Blend font interpolated kerning ?

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ReginaldV's picture
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Joined: 7 Apr 2008 - 4:13am
Blend font interpolated kerning ?
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Hi all,

I've been doing some experiments with the Blend Fonts command to produce interpolated weights.

My question concerns the interpolation of the kerning values. The interpolated weights produced from the master blended font contains some of the kerning pairs that are present in the orginal fonts but not all of them.

I made sure that the orginal light and bold weights had the same kerning pairs but with different values.

Should the kerning be interpolated ?

Is there a better way of doing this ?

Is there a reason way some kerning pairs are present and not others ?

kris sowersby's picture
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Joined: 18 Feb 2003 - 11:00am
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You can interpolate kerning with Superpolator.

—K

ReginaldV's picture
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Joined: 7 Apr 2008 - 4:13am
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I don't have OS X 10.5

Miguel Sousa's picture
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Joined: 18 May 2003 - 8:30pm
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> The interpolated weights produced from the master blended font contains some of the kerning pairs that are present in the orginal fonts but not all of them. [...] Is there a reason way some kerning pairs are present and not others ?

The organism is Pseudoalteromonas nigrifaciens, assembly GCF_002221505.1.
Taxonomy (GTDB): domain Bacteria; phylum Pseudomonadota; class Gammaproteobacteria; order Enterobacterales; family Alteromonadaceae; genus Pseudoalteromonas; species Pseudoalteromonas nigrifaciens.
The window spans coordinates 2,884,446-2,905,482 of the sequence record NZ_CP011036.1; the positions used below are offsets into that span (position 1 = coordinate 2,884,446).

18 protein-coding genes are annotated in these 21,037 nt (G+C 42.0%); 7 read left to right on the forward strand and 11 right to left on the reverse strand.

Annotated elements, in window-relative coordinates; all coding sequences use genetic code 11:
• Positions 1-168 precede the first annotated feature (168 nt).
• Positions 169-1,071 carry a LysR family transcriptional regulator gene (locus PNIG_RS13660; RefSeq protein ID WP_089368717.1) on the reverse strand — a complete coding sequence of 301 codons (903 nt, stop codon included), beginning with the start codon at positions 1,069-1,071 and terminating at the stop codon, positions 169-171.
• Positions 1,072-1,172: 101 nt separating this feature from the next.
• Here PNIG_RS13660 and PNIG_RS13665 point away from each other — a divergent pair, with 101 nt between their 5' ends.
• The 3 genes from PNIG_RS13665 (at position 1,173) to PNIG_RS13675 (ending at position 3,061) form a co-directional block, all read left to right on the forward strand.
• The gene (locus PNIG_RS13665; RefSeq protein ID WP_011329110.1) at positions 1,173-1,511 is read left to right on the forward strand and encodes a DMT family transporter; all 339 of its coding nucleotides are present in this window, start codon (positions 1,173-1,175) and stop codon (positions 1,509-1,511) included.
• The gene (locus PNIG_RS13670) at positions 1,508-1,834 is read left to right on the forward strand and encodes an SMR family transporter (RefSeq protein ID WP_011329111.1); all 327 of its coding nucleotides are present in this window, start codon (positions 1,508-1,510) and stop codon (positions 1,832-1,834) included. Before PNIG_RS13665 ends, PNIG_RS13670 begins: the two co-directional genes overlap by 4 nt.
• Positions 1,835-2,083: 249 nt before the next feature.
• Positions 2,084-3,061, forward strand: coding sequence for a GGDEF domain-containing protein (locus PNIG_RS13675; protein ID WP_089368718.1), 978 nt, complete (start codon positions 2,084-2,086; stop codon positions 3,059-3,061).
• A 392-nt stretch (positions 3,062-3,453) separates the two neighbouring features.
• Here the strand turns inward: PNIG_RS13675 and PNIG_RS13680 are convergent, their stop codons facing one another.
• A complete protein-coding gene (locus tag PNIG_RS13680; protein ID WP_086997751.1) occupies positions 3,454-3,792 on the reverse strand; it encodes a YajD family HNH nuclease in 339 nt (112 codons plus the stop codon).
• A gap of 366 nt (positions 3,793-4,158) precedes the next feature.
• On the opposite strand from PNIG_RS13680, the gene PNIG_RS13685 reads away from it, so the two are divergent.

Maybe because those pairs had a kerning value of 0 (zero) in the interpolated instance?

I work with MM fonts all the time containing thousands of pairs and I never had a problem. If there's a problem it might be in the Blend Fonts function. I recall it being quite buggy in regards of handling kerning.

James Montalbano's picture
Joined: 18 Jun 2003 - 11:00am
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ReginaldV,

I suggest you ditch the Blend feature approach and build your MM fonts with the Mask-to-Master technique.

James

ReginaldV's picture
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Joined: 7 Apr 2008 - 4:13am
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Yes I think you could be right about Blend font being buggy.

Is it best then to create a MM font and generate the weights from that.

I'm reading the FL manual now but finding it hard to work out how to create a MM font from the light and bold weights.

I'm I barking up the wrong tree here ?

ReginaldV's picture
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Joined: 7 Apr 2008 - 4:13am
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James,

What is the Mask-to-Master technique ?

Karsten Luecke's picture
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Joined: 6 Aug 2005 - 8:41am
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[Ups, didn't read careful enough ...]

Tim Ahrens's picture
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Joined: 28 Sep 2004 - 9:15am
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I agree to terminaldesign, forget the blend feature and use Mask to Master. However, Mask to Master does not merge the kerning.

If you need to transfer the kerning between masters or fonts you can use afm files. The metrics window allows you to export and import them. When you import an afm into an MM font, only the currently active master will be affected. Same for export. This works really reliably and has helped me repair MM fonts quite a few times already.

Thomas Phinney's picture
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Joined: 3 Sep 2002 - 11:00am
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Didn't FL used to have a bug where exported AFM files were sometimes incomplete? Was that fixed in a dot release?